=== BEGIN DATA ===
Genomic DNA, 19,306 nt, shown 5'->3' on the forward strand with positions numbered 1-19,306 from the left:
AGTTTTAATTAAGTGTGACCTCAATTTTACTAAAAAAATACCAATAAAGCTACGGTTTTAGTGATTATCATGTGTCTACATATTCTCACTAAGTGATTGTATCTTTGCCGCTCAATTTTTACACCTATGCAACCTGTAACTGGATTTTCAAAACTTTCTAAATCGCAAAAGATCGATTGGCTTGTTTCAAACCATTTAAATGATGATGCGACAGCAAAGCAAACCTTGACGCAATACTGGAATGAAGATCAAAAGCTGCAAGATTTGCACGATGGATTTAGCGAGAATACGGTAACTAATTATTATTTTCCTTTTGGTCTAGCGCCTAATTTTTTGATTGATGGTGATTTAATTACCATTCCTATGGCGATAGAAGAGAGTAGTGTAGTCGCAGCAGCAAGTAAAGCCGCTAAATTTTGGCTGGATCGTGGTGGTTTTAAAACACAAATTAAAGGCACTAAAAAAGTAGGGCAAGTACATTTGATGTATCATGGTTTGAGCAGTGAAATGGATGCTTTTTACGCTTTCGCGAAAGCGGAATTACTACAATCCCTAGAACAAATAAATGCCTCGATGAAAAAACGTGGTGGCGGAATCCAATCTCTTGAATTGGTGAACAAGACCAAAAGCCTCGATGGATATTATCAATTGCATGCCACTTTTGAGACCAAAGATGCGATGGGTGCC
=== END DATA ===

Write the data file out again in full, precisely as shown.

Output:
Genomic DNA, 19,306 nt, shown 5'->3' on the forward strand with positions numbered 1-19,306 from the left:
AGTTTTAATTAAGTGTGACCTCAATTTTACTAAAAAAATACCAATAAAGCTACGGTTTTAGTGATTATCATGTGTCTACATATTCTCACTAAGTGATTGTATCTTTGCCGCTCAATTTTTACACCTATGCAACCTGTAACTGGATTTTCAAAACTTTCTAAATCGCAAAAGATCGATTGGCTTGTTTCAAACCATTTAAATGATGATGCGACAGCAAAGCAAACCTTGACGCAATACTGGAATGAAGATCAAAAGCTGCAAGATTTGCACGATGGATTTAGCGAGAATACGGTAACTAATTATTATTTTCCTTTTGGTCTAGCGCCTAATTTTTTGATTGATGGTGATTTAATTACCATTCCTATGGCGATAGAAGAGAGTAGTGTAGTCGCAGCAGCAAGTAAAGCCGCTAAATTTTGGCTGGATCGTGGTGGTTTTAAAACACAAATTAAAGGCACTAAAAAAGTAGGGCAAGTACATTTGATGTATCATGGTTTGAGCAGTGAAATGGATGCTTTTTACGCTTTCGCGAAAGCGGAATTACTACAATCCCTAGAACAAATAAATGCCTCGATGAAAAAACGTGGTGGCGGAATCCAATCTCTTGAATTGGTGAACAAGACCAAAAGCCTCGATGGATATTATCAATTGCATGCCACTTTTGAGACCAAAGATGCGATGGGTGCC